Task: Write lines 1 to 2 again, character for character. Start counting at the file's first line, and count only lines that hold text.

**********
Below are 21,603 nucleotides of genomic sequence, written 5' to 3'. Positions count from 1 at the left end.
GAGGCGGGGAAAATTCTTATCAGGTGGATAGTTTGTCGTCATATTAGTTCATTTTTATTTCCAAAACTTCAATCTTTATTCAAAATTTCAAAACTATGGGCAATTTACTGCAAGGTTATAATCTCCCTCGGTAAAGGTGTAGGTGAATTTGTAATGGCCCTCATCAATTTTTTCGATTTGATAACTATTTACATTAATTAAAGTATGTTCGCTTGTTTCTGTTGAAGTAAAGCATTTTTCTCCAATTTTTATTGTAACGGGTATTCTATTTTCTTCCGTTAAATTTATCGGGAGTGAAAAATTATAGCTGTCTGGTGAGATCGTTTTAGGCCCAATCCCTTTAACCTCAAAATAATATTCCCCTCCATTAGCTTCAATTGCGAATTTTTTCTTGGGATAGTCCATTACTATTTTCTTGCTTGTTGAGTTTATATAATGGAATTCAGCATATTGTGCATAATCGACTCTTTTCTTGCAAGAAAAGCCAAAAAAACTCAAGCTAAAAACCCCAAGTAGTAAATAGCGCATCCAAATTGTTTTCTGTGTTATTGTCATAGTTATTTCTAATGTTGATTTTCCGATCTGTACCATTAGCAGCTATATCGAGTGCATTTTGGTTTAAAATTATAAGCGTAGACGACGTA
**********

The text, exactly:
Below are 21,603 nucleotides of genomic sequence, written 5' to 3'. Positions count from 1 at the left end.
GAGGCGGGGAAAATTCTTATCAGGTGGATAGTTTGTCGTCATATTAGTTCATTTTTATTTCCAAAACTTCAATCTTTATTCAAAATTTCAAAACTATGGGCAATTTACTGCAAGGTTATAATCTCCCTCGGTAAAGGTGTAGGTGAATTTGTAATGGCCCTCATCAATTTTTTCGATTTGATAACTATTTACATTAATTAAAGTATGTTCGCTTGTTTCTGTTGAAGTAAAGCATTTTTCTCCAATTTTTATTGTAACGGGTATTCTATTTTCTTCCGTTAAATTTATCGGGAGTGAAAAATTATAGCTGTCTGGTGAGATCGTTTTAGGCCCAATCCCTTTAACCTCAAAATAATATTCCCCTCCATTAGCTTCAATTGCGAATTTTTTCTTGGGATAGTCCATTACTATTTTCTTGCTTGTTGAGTTTATATAATGGAATTCAGCATATTGTGCATAATCGACTCTTTTCTTGCAAGAAAAGCCAAAAAAACTCAAGCTAAAAACCCCAAGTAGTAAATAGCGCATCCAAATTGTTTTCTGTGTTATTGTCATAGTTATTTCTAATGTTGATTTTCCGATCTGTACCATTAGCAGCTATATCGAGTGCATTTTGGTTTAAAATTATAAGCGTAGACGACGTA